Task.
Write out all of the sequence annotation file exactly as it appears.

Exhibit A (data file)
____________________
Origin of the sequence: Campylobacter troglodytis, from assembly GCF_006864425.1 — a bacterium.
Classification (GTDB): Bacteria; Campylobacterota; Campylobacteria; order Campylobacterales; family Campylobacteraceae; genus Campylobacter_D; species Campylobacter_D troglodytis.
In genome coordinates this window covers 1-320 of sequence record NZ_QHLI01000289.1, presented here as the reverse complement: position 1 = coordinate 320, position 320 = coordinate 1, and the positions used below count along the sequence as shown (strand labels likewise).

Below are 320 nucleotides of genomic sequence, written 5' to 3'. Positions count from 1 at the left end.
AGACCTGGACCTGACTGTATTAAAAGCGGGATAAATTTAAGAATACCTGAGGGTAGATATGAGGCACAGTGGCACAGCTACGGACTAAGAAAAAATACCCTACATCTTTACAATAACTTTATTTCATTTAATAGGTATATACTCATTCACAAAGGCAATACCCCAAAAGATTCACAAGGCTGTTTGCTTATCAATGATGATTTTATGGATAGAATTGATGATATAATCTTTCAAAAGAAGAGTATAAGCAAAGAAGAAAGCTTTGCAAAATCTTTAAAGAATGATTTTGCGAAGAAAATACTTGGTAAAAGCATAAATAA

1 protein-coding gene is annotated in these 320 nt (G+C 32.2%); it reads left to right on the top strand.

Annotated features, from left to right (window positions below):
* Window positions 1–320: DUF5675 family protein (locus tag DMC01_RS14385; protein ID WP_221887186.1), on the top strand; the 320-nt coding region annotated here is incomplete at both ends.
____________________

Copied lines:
Origin of the sequence: Campylobacter troglodytis, from assembly GCF_006864425.1 — a bacterium.
Classification (GTDB): Bacteria; Campylobacterota; Campylobacteria; order Campylobacterales; family Campylobacteraceae; genus Campylobacter_D; species Campylobacter_D troglodytis.
In genome coordinates this window covers 1-320 of sequence record NZ_QHLI01000289.1, presented here as the reverse complement: position 1 = coordinate 320, position 320 = coordinate 1, and the positions used below count along the sequence as shown (strand labels likewise).

Below are 320 nucleotides of genomic sequence, written 5' to 3'. Positions count from 1 at the left end.
AGACCTGGACCTGACTGTATTAAAAGCGGGATAAATTTAAGAATACCTGAGGGTAGATATGAGGCACAGTGGCACAGCTACGGACTAAGAAAAAATACCCTACATCTTTACAATAACTTTATTTCATTTAATAGGTATATACTCATTCACAAAGGCAATACCCCAAAAGATTCACAAGGCTGTTTGCTTATCAATGATGATTTTATGGATAGAATTGATGATATAATCTTTCAAAAGAAGAGTATAAGCAAAGAAGAAAGCTTTGCAAAATCTTTAAAGAATGATTTTGCGAAGAAAATACTTGGTAAAAGCATAAATAA

1 protein-coding gene is annotated in these 320 nt (G+C 32.2%); it reads left to right on the top strand.

Annotated features, from left to right (window positions below):
* Window positions 1–320: DUF5675 family protein (locus tag DMC01_RS14385; protein ID WP_221887186.1), on the top strand; the 320-nt coding region annotated here is incomplete at both ends.